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Facing The Next Decade Of Industry And Protected Area Challenges: We Are Not Ready

Description: 

What are the solutions – from the perspective of industry?

  • Degazettement
  • Excision
  • Simply developing
  • Payments and compensation to affected parties
  • Zoning
  • Engineering options
  • Regional No Net Loss
  • New land uses within protected areas What are the solutions – from the perspective of conservation?
  • Engineering options
  • Regional No Net Loss
  • Zoning of land uses and use rights within protected areas

New land uses inside protected areas: this is a solution if it allows a more refined negotiating stance What are our mutual solutions?

  • Much as PAs evolved to integrate humans (such as MAB), PAs can evolve to integrate industry
  • Mutual solutions include: Regional no net loss, engineering options, zoning and new land uses inside protected areas.
  • Advantage of this compared with people is that industry can be negotiated with as a single entity, to reach agreement on goals such as “maintain ecological integrity” and “achieve regional no net loss”
  • IFC PS6 is very useful in this regard as a guidance and precedent setter

What are the barriers and challenges?

  • Industry and govt look at this from an outcomes perspective (how can we fix / resolve this), whereas conservation tends to look at this from a rights-based perspective (what is right / what has already been agreed)
  • Therefore negotiation theory suggests that conservation will lose because rights based thinking is known to lead to retrenched and weaker positions. Outcome based thinking tends to win, even if it is not legal or ‘right’ - simply because it provides a solution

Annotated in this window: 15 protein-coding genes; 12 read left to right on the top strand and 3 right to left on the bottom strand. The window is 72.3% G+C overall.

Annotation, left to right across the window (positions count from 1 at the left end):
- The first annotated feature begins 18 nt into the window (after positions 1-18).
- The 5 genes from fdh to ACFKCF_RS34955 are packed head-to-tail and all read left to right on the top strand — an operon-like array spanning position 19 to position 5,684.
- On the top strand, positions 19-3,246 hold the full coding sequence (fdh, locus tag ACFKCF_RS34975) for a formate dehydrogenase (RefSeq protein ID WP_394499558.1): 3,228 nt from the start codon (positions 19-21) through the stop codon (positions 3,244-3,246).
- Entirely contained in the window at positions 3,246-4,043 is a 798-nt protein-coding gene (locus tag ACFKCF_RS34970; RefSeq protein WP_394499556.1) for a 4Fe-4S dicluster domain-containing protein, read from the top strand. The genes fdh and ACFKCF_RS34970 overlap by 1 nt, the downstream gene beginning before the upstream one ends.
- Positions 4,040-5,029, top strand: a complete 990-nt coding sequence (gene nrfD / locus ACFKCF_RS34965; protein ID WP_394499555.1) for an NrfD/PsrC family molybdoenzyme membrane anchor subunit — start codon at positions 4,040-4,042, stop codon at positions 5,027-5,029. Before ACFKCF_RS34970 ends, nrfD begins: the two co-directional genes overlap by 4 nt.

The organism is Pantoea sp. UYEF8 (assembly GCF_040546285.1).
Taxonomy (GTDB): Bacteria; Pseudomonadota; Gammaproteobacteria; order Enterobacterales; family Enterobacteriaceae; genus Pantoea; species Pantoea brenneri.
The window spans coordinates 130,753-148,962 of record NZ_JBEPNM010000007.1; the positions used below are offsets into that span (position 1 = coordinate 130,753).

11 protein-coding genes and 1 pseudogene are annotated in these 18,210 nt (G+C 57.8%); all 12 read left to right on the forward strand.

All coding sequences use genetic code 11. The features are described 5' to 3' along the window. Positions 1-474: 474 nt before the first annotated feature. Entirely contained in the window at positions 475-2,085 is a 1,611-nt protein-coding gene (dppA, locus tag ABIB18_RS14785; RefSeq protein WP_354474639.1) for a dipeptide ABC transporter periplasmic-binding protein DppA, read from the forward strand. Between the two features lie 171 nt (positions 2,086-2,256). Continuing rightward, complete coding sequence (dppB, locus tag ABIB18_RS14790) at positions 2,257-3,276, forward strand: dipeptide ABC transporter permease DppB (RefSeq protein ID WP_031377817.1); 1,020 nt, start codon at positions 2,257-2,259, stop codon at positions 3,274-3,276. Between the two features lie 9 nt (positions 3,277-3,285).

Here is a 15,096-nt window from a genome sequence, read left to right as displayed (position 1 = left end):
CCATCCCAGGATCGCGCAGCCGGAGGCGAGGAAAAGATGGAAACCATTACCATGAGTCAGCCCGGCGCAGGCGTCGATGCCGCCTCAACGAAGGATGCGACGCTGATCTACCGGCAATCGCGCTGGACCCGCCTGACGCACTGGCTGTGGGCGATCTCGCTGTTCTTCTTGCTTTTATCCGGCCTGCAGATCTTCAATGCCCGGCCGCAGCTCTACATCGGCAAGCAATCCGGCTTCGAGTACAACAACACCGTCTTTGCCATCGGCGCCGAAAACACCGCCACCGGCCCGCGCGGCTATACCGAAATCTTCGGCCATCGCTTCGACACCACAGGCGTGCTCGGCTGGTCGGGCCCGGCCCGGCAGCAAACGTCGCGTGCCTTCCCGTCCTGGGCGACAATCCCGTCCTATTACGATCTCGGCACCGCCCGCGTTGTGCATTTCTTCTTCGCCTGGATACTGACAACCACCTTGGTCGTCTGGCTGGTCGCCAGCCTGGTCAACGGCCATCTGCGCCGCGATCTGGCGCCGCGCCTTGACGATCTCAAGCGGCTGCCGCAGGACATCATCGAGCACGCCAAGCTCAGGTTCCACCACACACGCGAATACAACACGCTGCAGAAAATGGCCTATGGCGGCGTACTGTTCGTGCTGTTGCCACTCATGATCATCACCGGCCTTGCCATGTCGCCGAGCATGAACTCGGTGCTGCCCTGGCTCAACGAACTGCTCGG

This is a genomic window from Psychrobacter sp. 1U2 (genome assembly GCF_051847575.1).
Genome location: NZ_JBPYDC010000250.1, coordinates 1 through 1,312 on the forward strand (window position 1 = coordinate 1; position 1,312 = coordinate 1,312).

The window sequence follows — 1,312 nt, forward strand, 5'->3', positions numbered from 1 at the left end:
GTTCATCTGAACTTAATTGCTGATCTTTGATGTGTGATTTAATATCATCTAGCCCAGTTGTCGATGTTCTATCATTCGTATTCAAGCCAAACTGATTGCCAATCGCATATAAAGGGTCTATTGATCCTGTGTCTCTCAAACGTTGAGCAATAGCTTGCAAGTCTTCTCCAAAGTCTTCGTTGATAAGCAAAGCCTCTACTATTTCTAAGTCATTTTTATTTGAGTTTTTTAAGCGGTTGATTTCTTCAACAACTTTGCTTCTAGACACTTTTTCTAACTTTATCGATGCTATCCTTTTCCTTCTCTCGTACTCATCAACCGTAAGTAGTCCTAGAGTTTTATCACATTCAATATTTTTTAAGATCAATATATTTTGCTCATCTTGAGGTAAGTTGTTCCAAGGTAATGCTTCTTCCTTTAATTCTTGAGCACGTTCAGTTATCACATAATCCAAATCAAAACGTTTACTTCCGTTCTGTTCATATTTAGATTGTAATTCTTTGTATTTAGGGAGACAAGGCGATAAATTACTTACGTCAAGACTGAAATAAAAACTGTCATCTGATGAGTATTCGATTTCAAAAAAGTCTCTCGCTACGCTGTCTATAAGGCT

• Conservationists need to study political science and improve their negotiating tactics if we are to succeed.
Problem, challenge or context: 

The issue

We have been in a golden age of protected areas with unprecedented establishment in number and area. In addition we have identified a vast array of biodiversity priority sites (to be collated as IUCN KBAs). More recently, governments particularly in emerging markets have been designating concessions for development. These include minerals (oil, gas, metals, minerals), agriculture and forestry. These two processes have occurred with very little communication between the govt depts who have designated these land uses. As a result there are now very great potential conflicts between protected areas and industry. The next decade will see unprecedented development within Protected Areas. Even with significant commitments to No GO (e.g. WHS), there is predicted to be an enormous number of cases of development within protected areas.

And no one is ready:

  • No Go is not nationally defined or adhered to (despite signatures to Conventions)
  • Companies are largely avoiding this conference
  • Governments have not developed methods and approaches to resolve the overlaps; ministries insufficiently communicate
  • NGOs are largely opposed to development, and have not developed sophisticated negotiating positions, or solutions
  • Consultancy groups are largely unqualified nor have the networks or credentials to solve this
  • Communities are not empowered or educated on their rights

Land use within protected areas, legislation, and the predicted outcomes of negotiation:

  • Most protected areas do not have the facility to allow development (Govts attempting to follow IUCN categories). This leads to degazettement, due to legal and legislative hard lines
  • Therefore we stop some development, and lose some protected areas due to inflexibility in these PA land uses
Specific elements of components: 

An approach – No Net Loss and negotiation tactics using political science

Key lessons learned: 

Conservationists need to use political science and negotiation tactics to refine their approach to solving the emerging development / protected area conflicts.

Contact details: 
Jonathan Ekstrom, The Biodiversity Consultancy
Region: 
Language: 
English
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